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Horan calls on counties to sort own fixture lists

 

Middle man: Crossmaglen’s Jamie Clarke (centre) comes under attention from Scotstown’s Mark Duffy, Emmet Caulfield and Damien McArdle
Middle man: Crossmaglen’s Jamie Clarke (centre) comes under attention from Scotstown’s Mark Duffy, Emmet Caulfield and Damien McArdle
Declan Bogue

By Declan Bogue

With the Club Players' Association threatening to 'escalate' their next step in the stand-off with the GAA over club fixtures, GAA President John Horan has stated that it is up to individual county boards to provide players with a programme that satisfies everyone.

In a recent missive to the media, the players' group stated that: "We have a clear trail of correspondence from Croke Park about the new Fixtures Group, but it has yet to be constituted or a date set for meetings.

"We thought we were being listened to on the formation of the group, its timeframe of activity and its terms of reference. Sadly, progress has since ground to a halt, despite our efforts and enthusiasm. Words but no action."

The statement finished with a threat left dangling in the air: "We will be in touch again soon to update you on next steps, including possible escalation. We ask you as a club player to get ready to stand up for your club against continued inaction."

However, Horan has said that there is no disconnect between the average club player and the Association at large, even though clubs can experience lay-offs of several months over the summer season while county action takes over.

"Every county has to create its own situation," stated Horan. "There are lots of counties very happy with where they are at the moment, but from a national level, if you look at it, the National League is run in a two-month period. It starts at the start of February and it's gone by the end of March.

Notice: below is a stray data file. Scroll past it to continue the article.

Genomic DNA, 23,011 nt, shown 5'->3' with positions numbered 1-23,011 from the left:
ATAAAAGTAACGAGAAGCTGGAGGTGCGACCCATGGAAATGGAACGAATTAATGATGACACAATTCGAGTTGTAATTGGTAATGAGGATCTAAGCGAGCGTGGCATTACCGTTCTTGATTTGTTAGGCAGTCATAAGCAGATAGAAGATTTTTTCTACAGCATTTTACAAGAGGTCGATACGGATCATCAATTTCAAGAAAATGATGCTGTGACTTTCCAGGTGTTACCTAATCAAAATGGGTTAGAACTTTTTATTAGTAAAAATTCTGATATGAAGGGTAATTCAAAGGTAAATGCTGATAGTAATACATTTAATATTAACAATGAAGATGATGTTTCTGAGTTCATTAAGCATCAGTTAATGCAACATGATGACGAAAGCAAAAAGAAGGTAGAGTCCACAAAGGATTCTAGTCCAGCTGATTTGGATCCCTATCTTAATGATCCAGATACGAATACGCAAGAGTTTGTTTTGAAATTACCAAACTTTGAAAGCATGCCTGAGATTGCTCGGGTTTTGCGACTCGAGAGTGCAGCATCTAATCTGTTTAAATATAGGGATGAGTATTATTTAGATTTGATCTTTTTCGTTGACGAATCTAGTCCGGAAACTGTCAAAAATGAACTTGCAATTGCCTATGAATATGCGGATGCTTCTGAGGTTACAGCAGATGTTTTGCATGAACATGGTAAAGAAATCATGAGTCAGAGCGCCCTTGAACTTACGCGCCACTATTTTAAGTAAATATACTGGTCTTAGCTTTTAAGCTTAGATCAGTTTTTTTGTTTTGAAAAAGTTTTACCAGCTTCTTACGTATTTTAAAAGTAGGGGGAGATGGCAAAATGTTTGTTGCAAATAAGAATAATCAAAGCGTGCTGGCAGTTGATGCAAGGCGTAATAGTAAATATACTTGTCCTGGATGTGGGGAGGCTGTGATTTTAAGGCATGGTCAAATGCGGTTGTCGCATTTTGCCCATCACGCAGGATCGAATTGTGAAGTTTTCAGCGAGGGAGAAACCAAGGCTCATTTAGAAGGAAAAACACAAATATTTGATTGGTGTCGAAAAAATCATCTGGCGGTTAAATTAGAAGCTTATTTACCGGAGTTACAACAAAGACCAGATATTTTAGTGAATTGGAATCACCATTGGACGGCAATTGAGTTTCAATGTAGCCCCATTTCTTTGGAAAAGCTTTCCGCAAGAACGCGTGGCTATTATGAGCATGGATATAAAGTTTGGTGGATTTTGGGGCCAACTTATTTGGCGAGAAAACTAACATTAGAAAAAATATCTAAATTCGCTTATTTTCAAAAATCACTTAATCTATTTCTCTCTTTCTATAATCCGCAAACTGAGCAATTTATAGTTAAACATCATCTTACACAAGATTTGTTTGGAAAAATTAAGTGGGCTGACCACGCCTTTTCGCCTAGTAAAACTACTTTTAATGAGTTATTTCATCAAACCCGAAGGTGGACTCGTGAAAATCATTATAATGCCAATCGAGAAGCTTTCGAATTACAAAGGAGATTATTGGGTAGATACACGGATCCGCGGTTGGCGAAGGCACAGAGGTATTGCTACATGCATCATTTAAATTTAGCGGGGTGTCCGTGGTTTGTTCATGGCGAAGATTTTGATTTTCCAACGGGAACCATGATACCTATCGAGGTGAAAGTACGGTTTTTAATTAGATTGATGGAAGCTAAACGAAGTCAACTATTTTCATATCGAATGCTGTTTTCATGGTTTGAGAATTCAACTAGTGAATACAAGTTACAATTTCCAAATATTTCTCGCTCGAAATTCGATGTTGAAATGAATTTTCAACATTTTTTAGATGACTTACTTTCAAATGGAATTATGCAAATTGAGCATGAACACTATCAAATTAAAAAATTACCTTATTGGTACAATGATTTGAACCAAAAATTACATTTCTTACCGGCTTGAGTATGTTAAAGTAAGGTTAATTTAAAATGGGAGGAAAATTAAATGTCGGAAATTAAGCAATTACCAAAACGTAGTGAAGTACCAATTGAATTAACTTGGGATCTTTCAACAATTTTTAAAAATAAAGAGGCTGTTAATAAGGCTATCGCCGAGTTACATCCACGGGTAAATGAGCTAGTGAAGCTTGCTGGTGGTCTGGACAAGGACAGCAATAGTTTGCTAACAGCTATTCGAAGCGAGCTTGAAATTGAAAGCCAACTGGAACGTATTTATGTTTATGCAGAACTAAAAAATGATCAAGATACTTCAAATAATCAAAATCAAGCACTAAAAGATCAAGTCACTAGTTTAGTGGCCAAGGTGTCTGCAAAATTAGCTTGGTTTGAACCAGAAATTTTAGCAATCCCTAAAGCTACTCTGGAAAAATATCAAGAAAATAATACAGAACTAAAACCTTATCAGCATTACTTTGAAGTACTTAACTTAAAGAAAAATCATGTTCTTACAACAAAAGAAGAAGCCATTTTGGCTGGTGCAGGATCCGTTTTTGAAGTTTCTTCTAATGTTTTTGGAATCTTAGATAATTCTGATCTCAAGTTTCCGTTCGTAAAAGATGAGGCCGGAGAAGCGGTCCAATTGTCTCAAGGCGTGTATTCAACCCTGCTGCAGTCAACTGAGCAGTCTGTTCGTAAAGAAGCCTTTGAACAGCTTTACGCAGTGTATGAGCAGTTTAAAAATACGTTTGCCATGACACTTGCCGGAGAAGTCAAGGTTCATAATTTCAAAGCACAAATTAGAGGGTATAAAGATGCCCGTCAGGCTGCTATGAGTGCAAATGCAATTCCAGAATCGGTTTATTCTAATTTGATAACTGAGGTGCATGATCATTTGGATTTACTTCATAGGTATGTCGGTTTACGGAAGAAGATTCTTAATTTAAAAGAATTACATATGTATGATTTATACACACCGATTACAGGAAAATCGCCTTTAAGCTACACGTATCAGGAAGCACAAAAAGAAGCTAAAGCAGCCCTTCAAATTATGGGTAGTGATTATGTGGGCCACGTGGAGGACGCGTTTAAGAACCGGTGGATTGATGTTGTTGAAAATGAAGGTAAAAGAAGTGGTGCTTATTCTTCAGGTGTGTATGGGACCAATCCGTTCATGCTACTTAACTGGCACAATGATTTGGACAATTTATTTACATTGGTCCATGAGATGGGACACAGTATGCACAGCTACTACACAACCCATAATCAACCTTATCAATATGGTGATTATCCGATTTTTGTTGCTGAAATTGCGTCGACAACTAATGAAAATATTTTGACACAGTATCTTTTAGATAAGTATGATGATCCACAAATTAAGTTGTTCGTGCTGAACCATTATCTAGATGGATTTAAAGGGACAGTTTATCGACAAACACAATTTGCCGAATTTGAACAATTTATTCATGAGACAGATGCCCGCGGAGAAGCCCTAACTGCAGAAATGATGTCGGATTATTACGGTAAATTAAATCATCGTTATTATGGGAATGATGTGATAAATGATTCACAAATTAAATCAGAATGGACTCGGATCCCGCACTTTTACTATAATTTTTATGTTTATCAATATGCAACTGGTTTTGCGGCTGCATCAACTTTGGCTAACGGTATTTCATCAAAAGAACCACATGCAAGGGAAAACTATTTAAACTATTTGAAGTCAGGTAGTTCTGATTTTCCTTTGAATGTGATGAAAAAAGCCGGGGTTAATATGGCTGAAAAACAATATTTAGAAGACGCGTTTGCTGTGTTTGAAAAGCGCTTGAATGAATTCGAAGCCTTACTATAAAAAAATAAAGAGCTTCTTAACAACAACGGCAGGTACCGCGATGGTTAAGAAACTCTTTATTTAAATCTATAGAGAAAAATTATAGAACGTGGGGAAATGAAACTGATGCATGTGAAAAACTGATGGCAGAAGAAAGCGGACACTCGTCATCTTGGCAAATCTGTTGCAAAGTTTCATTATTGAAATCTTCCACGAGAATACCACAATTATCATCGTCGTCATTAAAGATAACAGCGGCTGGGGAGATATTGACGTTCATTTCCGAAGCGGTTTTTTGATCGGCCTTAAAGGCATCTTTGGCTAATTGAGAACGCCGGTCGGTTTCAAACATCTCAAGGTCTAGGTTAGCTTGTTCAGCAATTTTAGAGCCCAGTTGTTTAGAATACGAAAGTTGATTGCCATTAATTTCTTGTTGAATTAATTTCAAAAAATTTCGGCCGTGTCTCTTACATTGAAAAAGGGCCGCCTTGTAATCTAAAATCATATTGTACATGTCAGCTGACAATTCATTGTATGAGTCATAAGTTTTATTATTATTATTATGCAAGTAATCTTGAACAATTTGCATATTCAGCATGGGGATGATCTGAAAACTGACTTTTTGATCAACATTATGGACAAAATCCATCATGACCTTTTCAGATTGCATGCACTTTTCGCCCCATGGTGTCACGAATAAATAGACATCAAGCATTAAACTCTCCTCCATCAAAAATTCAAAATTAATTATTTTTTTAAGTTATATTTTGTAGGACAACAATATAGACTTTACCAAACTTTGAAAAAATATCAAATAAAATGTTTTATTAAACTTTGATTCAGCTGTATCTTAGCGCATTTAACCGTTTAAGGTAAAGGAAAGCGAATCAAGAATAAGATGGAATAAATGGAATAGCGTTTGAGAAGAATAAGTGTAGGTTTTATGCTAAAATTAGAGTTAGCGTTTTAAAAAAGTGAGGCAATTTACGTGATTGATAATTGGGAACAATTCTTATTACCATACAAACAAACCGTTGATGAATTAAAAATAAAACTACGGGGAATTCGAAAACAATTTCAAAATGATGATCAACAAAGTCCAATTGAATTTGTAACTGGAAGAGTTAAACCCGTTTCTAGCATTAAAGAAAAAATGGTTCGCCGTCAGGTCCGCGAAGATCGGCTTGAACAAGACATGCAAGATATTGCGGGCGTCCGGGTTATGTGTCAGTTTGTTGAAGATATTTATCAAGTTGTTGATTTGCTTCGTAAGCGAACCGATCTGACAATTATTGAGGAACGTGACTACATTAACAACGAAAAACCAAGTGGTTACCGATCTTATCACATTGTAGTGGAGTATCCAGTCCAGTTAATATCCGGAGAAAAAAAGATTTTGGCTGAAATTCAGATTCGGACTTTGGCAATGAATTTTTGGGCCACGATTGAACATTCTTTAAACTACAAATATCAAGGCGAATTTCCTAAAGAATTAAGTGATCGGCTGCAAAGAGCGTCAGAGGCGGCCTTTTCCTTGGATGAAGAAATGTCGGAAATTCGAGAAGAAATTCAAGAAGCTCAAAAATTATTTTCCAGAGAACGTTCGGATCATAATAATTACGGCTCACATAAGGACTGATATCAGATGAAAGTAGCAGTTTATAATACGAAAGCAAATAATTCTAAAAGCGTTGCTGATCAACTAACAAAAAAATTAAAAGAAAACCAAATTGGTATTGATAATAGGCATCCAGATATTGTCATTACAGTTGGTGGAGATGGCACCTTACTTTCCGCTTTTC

"The Championship starts in May and predominantly by the first week in July, 24 of the 32 counties in football have gone out of the Championship, and you only have six counties left in the hurling Championship.

"I cannot see how you can condense that a whole lot more.

"The inter-county manager is going to want the players for 10 days before they play a match, the club manager is going to want them back for a week before they play a match, so the more breaks you create in those blocks the more wasted time there actually is.

"By its nature, everyone wants the Championship and that creates uncertainty.

"You have to have a start point and a finish point, and you have to commit yourself to both of those dates.

"What can you do outside of that? Leagues? Not everybody wants leagues."

Horan stated that he was poised to create a group to examine the situation as it pertains.

With reviews of the Super8s competition structure in football, and the new league format for the Leinster and Munster Hurling Championships, there is a lot of change coming at once for an organisation not exactly famed for it.

The former Leinster chairman also dropped a hint that St Patrick's Day as the date for All-Ireland Club finals could be ended. That would mean Ulster club games are played in more favourable conditions before winter.

"Forget about St Patrick's Day, flip that back into January - if we could get it back earlier, that would be great, but in the short-term so that it doesn't go wrong we'd certainly be looking at the club semi-final/finals in January. If we could get the semi-finals before Christmas, all the better," explained Horan.

"There's an 18-week period for those particular clubs. You saw this year the benefit of having the Slaughtneil players back for Derry - if you had to play the National League without those lads, there are disadvantages."

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